Students from Hamilton College explain what they have been finding at this year’s dig in pit house sites at Lemon Creek.

Lemon Creek opens pit houses to public for third year

For the third year in a row, archaeologists from Hamilton College in upstate New York have invited the public to come learn more.

For the third year in a row, archaeologists from Hamilton College in upstate New York have invited the public to come learn more about the people who used to spend their winters in the Slocan Valley thousands of years ago.

Professors and organizers Nathan Goodale and Alissa Nauman have been opening up their findings to public tours since 2011. In their first year, 150 curious people came to see what was happening, and the number of visitors doubled for their second year.

This year, their third, started at 11 a.m. with a dozen people ready to learn more about the settlement by the creek. On the tour side of the Slocan narrows there are nine pit houses, but there are 23 that have been found on the other side, suggesting a large number of people lived in the Slocan Valley in the past.

The pit houses at Lemon Creek are the last evidence of a big First Nations village, with any others now under water due to the damming of the river.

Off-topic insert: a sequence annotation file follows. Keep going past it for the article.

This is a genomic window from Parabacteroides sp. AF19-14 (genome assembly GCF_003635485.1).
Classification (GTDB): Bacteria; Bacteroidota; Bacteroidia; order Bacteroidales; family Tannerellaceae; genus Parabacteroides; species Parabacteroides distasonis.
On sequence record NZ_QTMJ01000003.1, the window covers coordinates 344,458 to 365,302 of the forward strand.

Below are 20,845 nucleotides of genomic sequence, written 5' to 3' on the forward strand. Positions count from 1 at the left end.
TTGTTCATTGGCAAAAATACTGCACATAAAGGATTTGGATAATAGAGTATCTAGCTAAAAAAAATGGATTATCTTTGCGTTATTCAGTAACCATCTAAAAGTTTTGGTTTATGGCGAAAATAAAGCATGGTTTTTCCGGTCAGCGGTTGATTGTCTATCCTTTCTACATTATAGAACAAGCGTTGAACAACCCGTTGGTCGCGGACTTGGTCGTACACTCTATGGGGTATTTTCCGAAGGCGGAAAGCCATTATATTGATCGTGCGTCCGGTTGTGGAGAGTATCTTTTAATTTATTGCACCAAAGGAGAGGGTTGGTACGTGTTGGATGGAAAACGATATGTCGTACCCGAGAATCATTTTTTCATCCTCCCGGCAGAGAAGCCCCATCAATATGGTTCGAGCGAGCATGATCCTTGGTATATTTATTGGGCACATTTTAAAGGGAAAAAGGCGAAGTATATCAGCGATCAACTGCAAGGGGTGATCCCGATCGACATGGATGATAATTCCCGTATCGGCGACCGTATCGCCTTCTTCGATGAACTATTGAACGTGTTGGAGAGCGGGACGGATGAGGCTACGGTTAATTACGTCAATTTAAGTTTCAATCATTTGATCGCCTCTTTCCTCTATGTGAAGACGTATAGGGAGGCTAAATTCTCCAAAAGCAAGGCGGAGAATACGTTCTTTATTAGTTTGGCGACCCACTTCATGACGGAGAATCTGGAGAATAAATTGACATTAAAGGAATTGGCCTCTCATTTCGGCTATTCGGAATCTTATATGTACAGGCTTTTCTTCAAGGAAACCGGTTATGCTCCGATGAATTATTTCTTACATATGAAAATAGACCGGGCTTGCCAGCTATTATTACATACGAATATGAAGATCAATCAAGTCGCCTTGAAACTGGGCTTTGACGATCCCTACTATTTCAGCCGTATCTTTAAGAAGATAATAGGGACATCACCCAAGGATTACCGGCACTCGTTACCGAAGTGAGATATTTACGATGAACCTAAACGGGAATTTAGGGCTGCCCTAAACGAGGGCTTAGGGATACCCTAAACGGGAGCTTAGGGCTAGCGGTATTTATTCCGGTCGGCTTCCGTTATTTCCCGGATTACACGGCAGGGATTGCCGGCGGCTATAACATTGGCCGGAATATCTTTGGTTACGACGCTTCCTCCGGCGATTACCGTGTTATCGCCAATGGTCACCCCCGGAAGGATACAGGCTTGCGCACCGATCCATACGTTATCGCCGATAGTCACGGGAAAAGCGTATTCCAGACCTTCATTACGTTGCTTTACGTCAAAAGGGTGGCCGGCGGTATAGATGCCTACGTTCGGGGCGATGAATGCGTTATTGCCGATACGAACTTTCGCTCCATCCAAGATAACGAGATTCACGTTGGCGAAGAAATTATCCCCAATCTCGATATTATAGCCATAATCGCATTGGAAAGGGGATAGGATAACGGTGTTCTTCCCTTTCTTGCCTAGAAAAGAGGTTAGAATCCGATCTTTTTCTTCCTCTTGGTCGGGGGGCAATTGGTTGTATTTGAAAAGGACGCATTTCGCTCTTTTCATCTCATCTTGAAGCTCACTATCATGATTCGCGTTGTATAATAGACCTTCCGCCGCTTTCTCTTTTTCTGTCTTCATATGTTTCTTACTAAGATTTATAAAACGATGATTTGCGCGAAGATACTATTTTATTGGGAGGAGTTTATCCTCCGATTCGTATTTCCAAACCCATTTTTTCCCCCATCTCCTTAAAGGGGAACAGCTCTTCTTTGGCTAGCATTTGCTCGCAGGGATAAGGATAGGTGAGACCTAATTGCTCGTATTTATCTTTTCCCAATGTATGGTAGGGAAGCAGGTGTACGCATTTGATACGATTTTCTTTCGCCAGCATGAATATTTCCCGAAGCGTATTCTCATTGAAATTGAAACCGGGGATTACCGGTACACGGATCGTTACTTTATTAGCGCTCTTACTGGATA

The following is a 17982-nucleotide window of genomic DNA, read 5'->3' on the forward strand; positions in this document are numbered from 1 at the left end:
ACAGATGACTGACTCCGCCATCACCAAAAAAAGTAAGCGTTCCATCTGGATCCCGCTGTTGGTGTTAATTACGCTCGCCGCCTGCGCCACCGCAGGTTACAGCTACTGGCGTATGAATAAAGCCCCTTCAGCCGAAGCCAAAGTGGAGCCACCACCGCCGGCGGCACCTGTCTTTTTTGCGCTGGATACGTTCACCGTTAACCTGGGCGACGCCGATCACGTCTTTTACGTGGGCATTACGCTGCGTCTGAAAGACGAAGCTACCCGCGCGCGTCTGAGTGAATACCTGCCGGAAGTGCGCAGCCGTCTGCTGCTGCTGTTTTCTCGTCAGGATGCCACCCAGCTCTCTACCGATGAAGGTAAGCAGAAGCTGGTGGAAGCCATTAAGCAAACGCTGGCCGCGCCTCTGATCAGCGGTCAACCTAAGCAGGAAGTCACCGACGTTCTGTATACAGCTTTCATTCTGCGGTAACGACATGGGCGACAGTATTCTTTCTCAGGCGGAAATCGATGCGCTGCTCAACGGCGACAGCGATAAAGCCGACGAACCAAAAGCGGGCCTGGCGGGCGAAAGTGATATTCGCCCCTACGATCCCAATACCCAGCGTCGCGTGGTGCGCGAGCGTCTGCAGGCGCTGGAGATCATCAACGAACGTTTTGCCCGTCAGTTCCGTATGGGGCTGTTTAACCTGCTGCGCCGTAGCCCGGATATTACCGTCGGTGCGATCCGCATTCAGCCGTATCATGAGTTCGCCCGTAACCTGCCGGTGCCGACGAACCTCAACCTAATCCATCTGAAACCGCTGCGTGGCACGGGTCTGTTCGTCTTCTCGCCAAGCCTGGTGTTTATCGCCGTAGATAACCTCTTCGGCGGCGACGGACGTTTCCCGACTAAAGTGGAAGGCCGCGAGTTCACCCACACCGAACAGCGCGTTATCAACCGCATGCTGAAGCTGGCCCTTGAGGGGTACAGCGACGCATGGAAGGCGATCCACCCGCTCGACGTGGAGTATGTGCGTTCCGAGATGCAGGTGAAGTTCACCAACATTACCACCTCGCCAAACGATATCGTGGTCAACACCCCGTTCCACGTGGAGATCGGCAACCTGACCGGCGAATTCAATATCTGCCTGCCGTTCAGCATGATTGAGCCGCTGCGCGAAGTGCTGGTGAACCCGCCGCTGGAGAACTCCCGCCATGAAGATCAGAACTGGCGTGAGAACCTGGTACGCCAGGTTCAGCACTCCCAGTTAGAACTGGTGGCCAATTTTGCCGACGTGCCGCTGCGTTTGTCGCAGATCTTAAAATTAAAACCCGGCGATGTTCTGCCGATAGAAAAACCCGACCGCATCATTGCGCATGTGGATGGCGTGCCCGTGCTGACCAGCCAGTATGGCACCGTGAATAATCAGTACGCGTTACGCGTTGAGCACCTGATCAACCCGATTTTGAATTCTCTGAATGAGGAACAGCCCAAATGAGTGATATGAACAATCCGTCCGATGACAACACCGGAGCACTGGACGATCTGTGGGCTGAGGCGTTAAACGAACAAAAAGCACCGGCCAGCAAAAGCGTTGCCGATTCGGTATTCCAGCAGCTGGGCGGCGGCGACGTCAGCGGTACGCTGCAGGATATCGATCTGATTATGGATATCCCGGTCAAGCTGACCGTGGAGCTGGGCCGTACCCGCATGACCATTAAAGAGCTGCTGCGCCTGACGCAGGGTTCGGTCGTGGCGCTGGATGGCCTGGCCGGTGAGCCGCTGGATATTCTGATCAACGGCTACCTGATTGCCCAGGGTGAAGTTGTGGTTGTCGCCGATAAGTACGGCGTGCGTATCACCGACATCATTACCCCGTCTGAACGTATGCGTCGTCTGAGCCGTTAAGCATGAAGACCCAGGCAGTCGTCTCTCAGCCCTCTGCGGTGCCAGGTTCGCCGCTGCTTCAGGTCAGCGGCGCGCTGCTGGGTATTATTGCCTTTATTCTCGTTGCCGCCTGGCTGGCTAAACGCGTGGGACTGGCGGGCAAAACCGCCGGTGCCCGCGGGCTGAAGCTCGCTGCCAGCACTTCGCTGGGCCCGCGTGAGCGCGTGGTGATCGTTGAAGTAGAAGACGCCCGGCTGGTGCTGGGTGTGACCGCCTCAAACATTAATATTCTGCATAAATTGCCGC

Following pin flags to the first site, the group was greeted by two students who explained that the large depression in the ground that they were standing in was an old pit house site.

Around 3,100 years ago, pit houses were dug into the ground and the homes then covered with branches. At the first site, two students said the building, a large communal one, would have had a ceiling about 15 metres in height and would have housed around 50 to 75 people.

Radiocarbon dating evidence has revealed an interesting fact: the buildings seem to have been occupied consistently for centuries, then abandoned for roughly 500 years, and then reoccupied. Why isn’t clear, but the archaeologists are working to figure out the mystery.

Another curious finding was that newer pit houses had been dug that were smaller in size and the larger pits left empty, maybe indicating that communal living had been replaced by smaller family units.

The archaeological detective work also involves studying soil samples, bone and rock fragments and the physical makeup of the houses. In one pit, beaver bones and many stone pieces were found in the fire pit, leading the researchers to believe that the house was used to make tools and tan hides.

The houses were tidy, with the only garbage seen in fire pits. The archaeologists suspect waste matter was likely put into the river.

At the last station, three of the 11 archaeology students stood at the edge of nine smaller pits. From their place on the ridge, they explained that the origin of the pits was thought to be either structures by First Nations people built for defence or the result of CP Rail’s excavation during the laying of track. Another mystery waiting to be explored.

The archaeologists will be back next year, digging their work and telling the stories that they have discovered. Don’t miss the chance to learn some local history.


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